Tips for Smart Work
Check your email first thing
This one is fairly counterintuitive; basically everyone says not to check email right away, but I do and find it extremely useful. Here are some ways checking email first helps me to be more productive during the day.
If you work in a remote team like we do at Buffer, a business trend that is increasingly more common, youll know what its like to have half of your team (or more) working while youre asleep. If you need to work closely with others, its important to check in before you start your workday and make sure youre on the same page as everyone else.
Since I started working at Buffer, Ive woken up to emails saying I had typos to fix, a new blog post published, and even that Buffer had been hacked. Dealing with important issues first thing helps me make quick decisions about whether my day needs to be adjusted to fit in with what everyone else is doing or whether I can proceed with the tasks I already had planned.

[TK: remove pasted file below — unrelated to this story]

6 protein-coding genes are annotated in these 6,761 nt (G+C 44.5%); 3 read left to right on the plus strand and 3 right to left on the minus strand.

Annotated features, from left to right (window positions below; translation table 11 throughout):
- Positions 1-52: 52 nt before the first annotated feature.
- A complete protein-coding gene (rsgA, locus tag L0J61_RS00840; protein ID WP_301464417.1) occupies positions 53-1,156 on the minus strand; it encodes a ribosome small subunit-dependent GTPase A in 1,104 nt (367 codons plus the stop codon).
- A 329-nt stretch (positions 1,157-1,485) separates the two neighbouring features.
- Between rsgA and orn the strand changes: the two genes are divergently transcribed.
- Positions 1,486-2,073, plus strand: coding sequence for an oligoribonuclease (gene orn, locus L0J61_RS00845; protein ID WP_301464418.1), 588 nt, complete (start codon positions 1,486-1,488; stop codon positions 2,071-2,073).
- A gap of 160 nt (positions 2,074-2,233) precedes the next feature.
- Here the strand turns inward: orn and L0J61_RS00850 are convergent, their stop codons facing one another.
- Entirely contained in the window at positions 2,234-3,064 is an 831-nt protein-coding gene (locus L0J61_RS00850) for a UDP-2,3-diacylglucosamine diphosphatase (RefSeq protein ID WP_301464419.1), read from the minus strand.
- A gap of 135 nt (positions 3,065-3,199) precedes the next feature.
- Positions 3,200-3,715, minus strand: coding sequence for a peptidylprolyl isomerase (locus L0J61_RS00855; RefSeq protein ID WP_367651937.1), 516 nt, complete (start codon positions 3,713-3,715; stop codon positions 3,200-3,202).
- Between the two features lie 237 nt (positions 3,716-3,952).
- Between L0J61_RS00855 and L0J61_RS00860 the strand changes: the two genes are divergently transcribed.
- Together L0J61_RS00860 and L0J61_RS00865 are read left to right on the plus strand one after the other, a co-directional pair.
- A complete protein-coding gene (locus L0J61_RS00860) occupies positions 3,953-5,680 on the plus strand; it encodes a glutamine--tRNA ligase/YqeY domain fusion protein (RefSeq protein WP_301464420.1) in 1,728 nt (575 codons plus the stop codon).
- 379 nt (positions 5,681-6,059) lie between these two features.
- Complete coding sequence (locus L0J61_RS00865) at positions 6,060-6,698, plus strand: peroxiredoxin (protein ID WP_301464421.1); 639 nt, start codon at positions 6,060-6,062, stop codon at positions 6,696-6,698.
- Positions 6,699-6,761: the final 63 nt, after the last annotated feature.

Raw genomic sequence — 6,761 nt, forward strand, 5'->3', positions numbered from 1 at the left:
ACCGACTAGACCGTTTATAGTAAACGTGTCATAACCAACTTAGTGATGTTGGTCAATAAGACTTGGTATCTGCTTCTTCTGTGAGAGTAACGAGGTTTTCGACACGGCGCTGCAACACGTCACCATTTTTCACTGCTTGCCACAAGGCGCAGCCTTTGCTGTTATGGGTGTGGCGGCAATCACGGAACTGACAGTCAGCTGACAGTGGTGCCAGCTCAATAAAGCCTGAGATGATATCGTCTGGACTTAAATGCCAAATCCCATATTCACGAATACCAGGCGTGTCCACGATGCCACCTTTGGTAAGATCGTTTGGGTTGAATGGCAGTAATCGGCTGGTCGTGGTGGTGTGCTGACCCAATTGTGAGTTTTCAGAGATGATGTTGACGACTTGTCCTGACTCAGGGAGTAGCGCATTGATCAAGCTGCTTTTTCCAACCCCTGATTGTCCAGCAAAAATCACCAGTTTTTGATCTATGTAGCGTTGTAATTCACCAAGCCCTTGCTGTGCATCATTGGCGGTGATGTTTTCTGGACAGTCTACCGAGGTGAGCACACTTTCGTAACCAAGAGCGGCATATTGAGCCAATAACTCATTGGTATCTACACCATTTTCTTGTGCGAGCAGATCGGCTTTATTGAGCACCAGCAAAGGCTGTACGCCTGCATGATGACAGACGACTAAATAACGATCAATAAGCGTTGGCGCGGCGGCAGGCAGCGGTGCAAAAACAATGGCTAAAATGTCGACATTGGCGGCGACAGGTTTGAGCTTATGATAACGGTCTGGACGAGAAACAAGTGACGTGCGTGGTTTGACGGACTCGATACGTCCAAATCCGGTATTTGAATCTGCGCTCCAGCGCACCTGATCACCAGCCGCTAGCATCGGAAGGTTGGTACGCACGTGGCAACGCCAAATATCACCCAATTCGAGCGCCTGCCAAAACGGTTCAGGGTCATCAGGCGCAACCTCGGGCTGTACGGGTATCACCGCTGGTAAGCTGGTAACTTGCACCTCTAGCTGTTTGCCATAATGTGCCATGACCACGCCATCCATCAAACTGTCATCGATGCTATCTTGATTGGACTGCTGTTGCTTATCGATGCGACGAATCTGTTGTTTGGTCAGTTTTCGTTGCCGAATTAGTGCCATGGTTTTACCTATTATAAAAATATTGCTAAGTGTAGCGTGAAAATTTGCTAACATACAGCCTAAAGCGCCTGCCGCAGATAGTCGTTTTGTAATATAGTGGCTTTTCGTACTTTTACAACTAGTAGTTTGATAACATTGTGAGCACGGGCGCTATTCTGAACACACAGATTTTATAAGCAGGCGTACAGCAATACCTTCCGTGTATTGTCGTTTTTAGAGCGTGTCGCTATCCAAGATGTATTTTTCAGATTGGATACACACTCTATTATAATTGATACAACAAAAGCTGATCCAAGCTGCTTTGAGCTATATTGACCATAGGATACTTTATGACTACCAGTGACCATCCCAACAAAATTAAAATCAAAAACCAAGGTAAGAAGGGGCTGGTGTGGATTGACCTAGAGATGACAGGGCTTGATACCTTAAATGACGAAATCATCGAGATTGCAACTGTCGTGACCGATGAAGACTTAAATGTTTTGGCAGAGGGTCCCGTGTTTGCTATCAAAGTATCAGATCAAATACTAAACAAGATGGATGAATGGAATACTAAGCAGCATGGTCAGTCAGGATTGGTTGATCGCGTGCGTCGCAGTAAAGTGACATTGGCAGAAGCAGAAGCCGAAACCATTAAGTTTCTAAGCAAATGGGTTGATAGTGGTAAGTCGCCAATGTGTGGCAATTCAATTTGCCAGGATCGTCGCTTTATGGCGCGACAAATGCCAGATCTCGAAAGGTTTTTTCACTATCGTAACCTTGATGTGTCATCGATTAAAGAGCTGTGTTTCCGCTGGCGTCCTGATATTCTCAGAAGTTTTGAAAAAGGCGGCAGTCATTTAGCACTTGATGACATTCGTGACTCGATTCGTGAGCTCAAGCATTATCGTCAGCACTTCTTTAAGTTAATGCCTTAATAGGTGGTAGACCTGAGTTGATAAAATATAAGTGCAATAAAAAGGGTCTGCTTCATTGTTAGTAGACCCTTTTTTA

Both yet and already are used with the present perfect tense. Already is usually used in positive sentences. Yet is usually used in questions and negative sentences.
Imagine that you and your friend are going to travel. There are many things to do, and you ask your friend if he has done these things: Have you bought the tickets yet? Have you arranged a taxi yet? Have you reserved the hotel room yet? Have you packed the bags yet?
In all the examples, use yet at the end of the question. Your friend might answer: Yes, I've already bought the tickets. Yes, I've already arranged a taxi. No, I haven't reserved the room yet. No, I haven't packed the bags yet.
Use already in the positive answers, and yet in the negative answers.
There is one time you can use already in questions: it's when something happens earlier than expected. If your son finishes his homework in just 15 minutes, you could ask: "Have you already finished your homework?!" because you were expecting it to take more time.